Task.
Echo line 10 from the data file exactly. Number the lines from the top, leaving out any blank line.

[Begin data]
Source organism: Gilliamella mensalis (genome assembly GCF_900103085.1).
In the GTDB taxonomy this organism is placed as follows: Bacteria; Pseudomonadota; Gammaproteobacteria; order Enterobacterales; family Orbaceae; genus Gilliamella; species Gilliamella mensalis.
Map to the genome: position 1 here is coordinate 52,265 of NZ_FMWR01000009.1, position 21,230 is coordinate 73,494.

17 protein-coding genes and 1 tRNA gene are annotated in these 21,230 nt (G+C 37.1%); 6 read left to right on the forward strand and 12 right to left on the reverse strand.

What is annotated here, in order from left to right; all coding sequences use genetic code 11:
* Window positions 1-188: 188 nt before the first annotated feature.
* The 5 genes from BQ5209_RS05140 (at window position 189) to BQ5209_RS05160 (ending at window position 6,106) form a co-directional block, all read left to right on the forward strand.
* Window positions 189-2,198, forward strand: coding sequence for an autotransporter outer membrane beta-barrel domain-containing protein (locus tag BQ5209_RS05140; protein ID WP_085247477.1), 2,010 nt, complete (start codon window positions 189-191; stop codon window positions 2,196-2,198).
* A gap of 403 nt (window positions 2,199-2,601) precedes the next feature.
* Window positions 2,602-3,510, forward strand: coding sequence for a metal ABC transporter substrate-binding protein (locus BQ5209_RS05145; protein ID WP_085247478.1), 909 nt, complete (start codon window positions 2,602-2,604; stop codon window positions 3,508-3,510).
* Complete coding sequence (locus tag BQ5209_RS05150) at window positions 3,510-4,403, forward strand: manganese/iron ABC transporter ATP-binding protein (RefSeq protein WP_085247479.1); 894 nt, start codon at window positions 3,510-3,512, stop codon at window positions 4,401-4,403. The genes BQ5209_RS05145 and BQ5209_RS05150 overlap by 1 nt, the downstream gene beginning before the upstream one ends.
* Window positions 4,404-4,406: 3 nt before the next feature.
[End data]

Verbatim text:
* Window positions 2,602-3,510, forward strand: coding sequence for a metal ABC transporter substrate-binding protein (locus BQ5209_RS05145; protein ID WP_085247478.1), 909 nt, complete (start codon window positions 2,602-2,604; stop codon window positions 3,508-3,510).